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Water bill too high? LookSee shows you where you’re wasting water

Knowing where your household wastes water and doing something about it will not only contribute to alleviating the pressure on South Africa’s water supply, but also the pressure on your bank balance.

Knowing where your household wastes water and doing something about it will not only contribute to alleviating the pressure on South Africa’s water supply, but also the pressure on your bank balance.

Published Nov 29, 2021

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As the country faces a crippling water crisis, South Africans need to find ways to reduce their water consumption.

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Ensuring sustainable access to freshwater is a worry for people the world over. We are already in the midst of a water crisis in South Africa, as experts warn that we face the possibility of running out of water by 2030 if we do not find ways to reduce our consumption.

South Africa’s water shortages are also impacting our bank balances as water costs increase. In February 2021, the South African Reserve Bank told parliament that the cost of water had increased by 213% since 2010, compared to headline consumer price inflation which had increased by 68% over the same period.

Take a LookSee at the top water users in your home.

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Toilet: Experts agree that the toilet is one of the leading users of water in the average home. It’s also the biggest waster of water, especially if the toilet has a large cistern and is not fitted with a water-saving flushing mechanism.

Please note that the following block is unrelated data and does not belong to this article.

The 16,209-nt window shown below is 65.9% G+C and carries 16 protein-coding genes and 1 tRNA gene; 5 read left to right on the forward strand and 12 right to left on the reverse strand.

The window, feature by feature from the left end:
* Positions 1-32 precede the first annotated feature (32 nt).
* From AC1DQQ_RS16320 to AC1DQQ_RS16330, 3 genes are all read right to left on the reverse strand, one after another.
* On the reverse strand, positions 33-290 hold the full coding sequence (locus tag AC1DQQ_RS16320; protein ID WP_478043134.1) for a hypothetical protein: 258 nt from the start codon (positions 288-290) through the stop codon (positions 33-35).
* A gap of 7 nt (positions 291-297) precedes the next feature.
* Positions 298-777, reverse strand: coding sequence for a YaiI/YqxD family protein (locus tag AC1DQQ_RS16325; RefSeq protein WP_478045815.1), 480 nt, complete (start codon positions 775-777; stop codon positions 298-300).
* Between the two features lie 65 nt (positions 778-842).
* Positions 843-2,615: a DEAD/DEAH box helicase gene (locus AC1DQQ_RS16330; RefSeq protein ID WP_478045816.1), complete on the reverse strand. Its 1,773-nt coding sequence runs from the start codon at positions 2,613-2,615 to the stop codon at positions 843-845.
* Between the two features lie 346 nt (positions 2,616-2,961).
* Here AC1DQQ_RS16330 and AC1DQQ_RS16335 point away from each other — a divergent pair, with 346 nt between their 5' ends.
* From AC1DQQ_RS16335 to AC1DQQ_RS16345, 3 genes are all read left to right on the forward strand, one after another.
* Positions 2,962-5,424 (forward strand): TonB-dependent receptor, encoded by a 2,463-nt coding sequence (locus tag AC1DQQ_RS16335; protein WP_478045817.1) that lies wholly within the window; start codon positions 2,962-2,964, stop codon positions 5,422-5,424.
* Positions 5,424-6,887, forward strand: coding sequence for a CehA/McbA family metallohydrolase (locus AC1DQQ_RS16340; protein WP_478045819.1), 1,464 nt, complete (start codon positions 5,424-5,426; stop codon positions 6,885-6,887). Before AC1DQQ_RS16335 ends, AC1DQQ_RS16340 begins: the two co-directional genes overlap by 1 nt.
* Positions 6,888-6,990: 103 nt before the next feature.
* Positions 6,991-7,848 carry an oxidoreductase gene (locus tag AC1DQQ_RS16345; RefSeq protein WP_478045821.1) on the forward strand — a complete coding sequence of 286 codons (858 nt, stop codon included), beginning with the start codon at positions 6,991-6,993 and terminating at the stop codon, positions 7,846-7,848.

Washing machine: We all need clean clothing but most households use more water than is necessary for washing. This is especially true if you have an older washing machine without water- and electricity-saving technology; run long washing cycles and tend to wash smaller loads than the washing machine can handle.

Bath and shower: Having a full bath or taking a long shower wastes far more water than we realise. A bath tends to use more water than a shower, however, this can be reduced if you have a shallow bath and share bathwater.

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Garden: Keeping your garden green and your car clean can take a lot of water, especially if you’re using tap water. Reusing household water and harvesting rainwater can significantly reduce your water consumption.

Leaks: Whether it’s your toilet, taps or water pipes that are acting up, leaks increase your water consumption and almost all that water tends to go straight down the drain. The water wastage also increases with every day that passes as the cause of the leak degrades.

Knowing where your household wastes water and doing something about it will not only contribute to alleviating the pressure on South Africa’s water supply, but also the pressure on your bank balance. Visit LookSee for more information.

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